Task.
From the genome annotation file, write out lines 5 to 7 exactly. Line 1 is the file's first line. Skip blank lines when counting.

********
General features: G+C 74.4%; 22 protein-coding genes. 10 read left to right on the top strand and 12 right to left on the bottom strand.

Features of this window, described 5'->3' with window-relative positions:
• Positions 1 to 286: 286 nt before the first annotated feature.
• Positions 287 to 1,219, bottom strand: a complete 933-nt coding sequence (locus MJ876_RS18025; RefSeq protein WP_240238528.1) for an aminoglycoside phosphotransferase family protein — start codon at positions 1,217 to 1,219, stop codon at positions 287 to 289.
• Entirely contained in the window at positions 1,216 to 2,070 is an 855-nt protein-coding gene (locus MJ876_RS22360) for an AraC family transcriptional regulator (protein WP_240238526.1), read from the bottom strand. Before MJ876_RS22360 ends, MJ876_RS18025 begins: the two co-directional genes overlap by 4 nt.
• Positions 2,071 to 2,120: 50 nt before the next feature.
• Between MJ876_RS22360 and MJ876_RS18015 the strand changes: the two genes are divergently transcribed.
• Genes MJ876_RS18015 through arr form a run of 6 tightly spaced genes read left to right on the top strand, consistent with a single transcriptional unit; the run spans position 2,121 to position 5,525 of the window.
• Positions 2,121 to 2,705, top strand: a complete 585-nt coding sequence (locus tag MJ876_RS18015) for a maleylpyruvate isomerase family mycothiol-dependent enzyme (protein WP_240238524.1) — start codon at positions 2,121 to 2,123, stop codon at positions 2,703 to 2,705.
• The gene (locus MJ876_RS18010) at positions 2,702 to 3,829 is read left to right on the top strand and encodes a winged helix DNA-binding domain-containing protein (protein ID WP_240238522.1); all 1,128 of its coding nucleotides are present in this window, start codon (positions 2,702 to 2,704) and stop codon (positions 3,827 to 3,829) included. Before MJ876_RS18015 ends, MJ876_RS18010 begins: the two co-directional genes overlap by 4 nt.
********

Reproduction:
• Entirely contained in the window at positions 1,216 to 2,070 is an 855-nt protein-coding gene (locus MJ876_RS22360) for an AraC family transcriptional regulator (protein WP_240238526.1), read from the bottom strand. Before MJ876_RS22360 ends, MJ876_RS18025 begins: the two co-directional genes overlap by 4 nt.
• Positions 2,071 to 2,120: 50 nt before the next feature.
• Between MJ876_RS22360 and MJ876_RS18015 the strand changes: the two genes are divergently transcribed.